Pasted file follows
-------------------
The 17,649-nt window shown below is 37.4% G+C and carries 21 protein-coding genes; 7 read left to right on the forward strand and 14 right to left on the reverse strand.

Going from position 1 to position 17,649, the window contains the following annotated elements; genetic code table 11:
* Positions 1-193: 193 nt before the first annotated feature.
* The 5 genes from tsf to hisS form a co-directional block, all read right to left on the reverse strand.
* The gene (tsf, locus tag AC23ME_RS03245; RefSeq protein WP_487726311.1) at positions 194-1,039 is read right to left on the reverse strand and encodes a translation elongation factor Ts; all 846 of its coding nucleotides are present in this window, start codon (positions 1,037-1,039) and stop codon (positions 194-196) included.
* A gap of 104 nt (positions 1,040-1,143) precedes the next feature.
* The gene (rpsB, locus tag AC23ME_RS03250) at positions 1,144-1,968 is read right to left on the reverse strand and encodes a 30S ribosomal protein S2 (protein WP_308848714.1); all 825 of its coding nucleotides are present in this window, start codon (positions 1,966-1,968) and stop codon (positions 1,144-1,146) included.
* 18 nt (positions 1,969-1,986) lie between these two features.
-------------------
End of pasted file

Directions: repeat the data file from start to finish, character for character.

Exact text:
The 17,649-nt window shown below is 37.4% G+C and carries 21 protein-coding genes; 7 read left to right on the forward strand and 14 right to left on the reverse strand.

Going from position 1 to position 17,649, the window contains the following annotated elements; genetic code table 11:
* Positions 1-193: 193 nt before the first annotated feature.
* The 5 genes from tsf to hisS form a co-directional block, all read right to left on the reverse strand.
* The gene (tsf, locus tag AC23ME_RS03245; RefSeq protein WP_487726311.1) at positions 194-1,039 is read right to left on the reverse strand and encodes a translation elongation factor Ts; all 846 of its coding nucleotides are present in this window, start codon (positions 1,037-1,039) and stop codon (positions 194-196) included.
* A gap of 104 nt (positions 1,040-1,143) precedes the next feature.
* The gene (rpsB, locus tag AC23ME_RS03250) at positions 1,144-1,968 is read right to left on the reverse strand and encodes a 30S ribosomal protein S2 (protein WP_308848714.1); all 825 of its coding nucleotides are present in this window, start codon (positions 1,966-1,968) and stop codon (positions 1,144-1,146) included.
* 18 nt (positions 1,969-1,986) lie between these two features.